Americans who identify as lesbian, gay, bisexual or transgender (LGBT) are much less likely to be religious than non-LGBT Americans, according to a new Gallup poll.
Just less than half of LGBT Americans said religion is important in their daily lives, compared with about two-thirds of non-LGBT Americans. Moreover, about 40 percent of non-LGBT adults identified themselves as highly religious, compared with just 24 percent of LGBT adults. About the same percentage of LGBT and non-LGBT Americans said they considered themselves moderately religious (29 percent). But LGBT Americans were much more likely to identify as not religious at all: 47 percent considered themselves not religious, compared with just 30 percent of non-LGBT Americans.
Participants were categorized as "highly religious" if they said religion played an important role in their day-to-day life and they attended a religious service every week, according to Gallup. A person was considered "not religious" if they said religion is not important in their daily life and they seldom or never attended any religious service, according to Gallup. "Moderately religious" people reported that religion is important to them but they do not regularly attend services. [10 Milestones in Gay Rights History]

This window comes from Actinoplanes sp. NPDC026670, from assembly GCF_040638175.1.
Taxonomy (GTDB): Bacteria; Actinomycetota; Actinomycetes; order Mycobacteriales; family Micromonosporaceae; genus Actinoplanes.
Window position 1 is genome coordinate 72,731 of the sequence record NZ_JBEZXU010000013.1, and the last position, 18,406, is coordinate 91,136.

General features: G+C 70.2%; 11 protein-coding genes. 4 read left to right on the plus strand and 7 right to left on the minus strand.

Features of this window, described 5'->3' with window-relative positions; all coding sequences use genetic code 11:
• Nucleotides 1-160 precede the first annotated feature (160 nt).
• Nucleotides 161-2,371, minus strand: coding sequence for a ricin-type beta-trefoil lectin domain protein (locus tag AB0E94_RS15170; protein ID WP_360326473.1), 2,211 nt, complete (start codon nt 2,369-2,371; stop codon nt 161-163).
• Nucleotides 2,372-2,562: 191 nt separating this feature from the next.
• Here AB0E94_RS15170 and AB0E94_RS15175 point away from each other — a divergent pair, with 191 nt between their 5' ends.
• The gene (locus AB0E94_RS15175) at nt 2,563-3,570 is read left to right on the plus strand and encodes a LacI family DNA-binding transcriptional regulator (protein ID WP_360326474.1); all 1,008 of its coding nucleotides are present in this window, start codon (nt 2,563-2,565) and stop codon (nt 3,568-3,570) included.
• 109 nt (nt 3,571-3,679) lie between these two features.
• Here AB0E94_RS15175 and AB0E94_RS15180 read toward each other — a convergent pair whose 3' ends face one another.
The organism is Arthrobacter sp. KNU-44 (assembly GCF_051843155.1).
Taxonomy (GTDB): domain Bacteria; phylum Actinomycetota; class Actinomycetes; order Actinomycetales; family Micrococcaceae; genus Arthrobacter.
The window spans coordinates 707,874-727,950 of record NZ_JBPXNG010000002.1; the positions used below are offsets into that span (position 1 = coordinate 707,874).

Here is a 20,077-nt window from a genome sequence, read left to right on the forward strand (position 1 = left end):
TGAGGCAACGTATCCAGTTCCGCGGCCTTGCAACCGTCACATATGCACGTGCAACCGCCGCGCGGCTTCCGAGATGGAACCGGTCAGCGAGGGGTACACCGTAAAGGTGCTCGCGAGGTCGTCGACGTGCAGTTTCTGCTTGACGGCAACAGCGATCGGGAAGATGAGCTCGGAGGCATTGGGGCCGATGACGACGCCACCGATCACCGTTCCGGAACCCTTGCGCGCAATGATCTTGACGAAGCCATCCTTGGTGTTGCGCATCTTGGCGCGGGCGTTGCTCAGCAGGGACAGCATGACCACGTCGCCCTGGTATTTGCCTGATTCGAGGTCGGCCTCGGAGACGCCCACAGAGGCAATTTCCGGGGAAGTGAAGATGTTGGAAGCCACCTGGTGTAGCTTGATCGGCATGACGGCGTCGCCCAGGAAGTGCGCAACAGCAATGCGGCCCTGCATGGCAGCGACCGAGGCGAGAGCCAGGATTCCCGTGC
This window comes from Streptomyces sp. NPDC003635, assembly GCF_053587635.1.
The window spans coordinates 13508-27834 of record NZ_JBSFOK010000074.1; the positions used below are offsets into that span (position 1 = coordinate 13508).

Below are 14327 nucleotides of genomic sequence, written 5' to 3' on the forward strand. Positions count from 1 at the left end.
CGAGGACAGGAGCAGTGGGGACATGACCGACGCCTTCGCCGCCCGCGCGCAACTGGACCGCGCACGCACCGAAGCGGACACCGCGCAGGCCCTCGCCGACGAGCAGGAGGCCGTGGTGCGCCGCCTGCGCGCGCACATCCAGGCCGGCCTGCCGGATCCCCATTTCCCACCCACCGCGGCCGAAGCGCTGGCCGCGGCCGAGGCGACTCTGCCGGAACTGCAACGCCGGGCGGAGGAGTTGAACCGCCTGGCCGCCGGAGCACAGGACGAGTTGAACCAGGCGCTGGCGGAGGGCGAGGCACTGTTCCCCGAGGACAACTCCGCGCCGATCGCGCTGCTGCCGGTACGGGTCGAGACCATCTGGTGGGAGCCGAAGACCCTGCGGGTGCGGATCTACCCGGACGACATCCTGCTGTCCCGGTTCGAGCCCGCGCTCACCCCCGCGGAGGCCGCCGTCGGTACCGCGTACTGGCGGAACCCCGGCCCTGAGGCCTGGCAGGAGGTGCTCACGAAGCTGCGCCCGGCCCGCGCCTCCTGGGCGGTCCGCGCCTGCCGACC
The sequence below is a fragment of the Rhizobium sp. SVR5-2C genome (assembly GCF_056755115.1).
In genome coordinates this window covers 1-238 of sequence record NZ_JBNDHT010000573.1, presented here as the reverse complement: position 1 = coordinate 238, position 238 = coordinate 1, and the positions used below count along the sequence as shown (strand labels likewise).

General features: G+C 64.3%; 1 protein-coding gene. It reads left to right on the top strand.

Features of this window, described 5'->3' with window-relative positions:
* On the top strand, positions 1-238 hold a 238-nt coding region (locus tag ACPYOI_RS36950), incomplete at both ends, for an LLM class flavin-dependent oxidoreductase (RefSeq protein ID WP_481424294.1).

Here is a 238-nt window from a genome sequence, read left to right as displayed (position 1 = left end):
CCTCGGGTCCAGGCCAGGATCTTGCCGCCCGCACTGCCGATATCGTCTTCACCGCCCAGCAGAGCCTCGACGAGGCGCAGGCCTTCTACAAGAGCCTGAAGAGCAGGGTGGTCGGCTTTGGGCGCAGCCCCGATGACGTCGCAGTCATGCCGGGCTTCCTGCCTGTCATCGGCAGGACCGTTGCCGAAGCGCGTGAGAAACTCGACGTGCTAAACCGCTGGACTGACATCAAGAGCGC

Part of the reason for the disparity in religiousness may be that LGBT individuals do not feel welcomed into religious communities whose doctrine does not support any kind of nonheterosexual relationship, Gallup representatives noted.
However, religious doctrine is not the only explanation for the difference in religiousness between the two groups: Gallup representatives pointed out that LGBT people may be more likely to live in areas where religion is less common, and more likely to adopt the same mind-set and practices of others in the area.
Age may also play a significant role, according to a statement from Gallup. Overall, the U.S. LGBT population is much younger than the non-LGBT population, and young adults are less religious than any other age group in the United States. This could partially explain the lower rates of religious people among the LGBT group, according to Gallup.
However, even after breaking up the data by age, LGBT individuals are still less likely to identify themselves as religious. More than half of LGBT young adults (ages 18 to 34) reported they are not religious, while only 39 percent of non-LGBT young adults said they are not religious.
LGBT individuals were most likely to identify with Protestantism (35 percent), followed by Catholicism (20 percent). LGBT individuals were also much more likely to identify with a non-Christian religion (8 percent) than non-LGBT individuals (2 percent).
Earlier this summer, the U.S. Presbyterian Church voted to allow ministers to marry LGBT couples if their state has legalized same-sex marriage. If religious communities continue to become more accepting, the religious gap between LGBT and non-LGBT individuals may close, Gallup representatives said.
The results of the poll are based on 104,000 telephone interviews with U.S. adults ages 18 or older between Jan. 2 and July 31.